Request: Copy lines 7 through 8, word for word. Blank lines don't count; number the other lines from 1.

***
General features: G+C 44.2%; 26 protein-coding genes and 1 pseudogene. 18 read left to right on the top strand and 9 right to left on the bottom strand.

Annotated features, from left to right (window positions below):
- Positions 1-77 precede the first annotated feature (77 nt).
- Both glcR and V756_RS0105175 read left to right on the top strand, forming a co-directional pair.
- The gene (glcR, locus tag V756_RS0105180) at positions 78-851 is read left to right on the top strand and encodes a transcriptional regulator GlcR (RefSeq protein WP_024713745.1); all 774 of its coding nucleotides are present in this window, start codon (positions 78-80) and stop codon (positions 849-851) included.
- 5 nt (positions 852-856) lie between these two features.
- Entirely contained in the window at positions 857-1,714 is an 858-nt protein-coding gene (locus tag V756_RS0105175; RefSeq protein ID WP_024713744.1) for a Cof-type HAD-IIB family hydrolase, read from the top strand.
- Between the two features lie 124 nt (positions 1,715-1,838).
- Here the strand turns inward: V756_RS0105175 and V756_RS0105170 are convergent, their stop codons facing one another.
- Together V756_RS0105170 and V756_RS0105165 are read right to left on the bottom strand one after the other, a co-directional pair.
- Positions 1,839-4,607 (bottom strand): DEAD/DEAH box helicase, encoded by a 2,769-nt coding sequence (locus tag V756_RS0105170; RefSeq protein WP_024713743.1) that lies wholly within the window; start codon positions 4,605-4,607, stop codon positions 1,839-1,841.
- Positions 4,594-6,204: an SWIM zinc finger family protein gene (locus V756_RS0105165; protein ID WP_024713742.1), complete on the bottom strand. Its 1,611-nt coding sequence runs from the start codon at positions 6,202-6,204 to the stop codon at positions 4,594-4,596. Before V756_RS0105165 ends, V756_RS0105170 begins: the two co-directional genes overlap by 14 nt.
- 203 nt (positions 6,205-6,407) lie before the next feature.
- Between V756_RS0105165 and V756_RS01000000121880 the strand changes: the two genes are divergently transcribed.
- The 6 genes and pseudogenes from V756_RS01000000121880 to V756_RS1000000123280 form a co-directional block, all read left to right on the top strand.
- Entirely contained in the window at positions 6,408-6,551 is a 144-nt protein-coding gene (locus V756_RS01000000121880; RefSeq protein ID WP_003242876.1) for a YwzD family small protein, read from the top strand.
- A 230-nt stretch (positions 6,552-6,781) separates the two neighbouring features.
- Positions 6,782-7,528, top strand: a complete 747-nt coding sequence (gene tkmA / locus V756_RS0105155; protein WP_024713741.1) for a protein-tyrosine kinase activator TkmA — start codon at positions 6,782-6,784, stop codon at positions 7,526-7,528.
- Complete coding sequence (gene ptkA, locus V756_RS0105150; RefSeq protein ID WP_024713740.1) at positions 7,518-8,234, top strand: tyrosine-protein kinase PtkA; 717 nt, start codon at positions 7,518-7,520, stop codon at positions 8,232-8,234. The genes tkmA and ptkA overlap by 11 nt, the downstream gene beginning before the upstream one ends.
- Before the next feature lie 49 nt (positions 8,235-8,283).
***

- Entirely contained in the window at positions 857-1,714 is an 858-nt protein-coding gene (locus tag V756_RS0105175; RefSeq protein ID WP_024713744.1) for a Cof-type HAD-IIB family hydrolase, read from the top strand.
- Between the two features lie 124 nt (positions 1,715-1,838).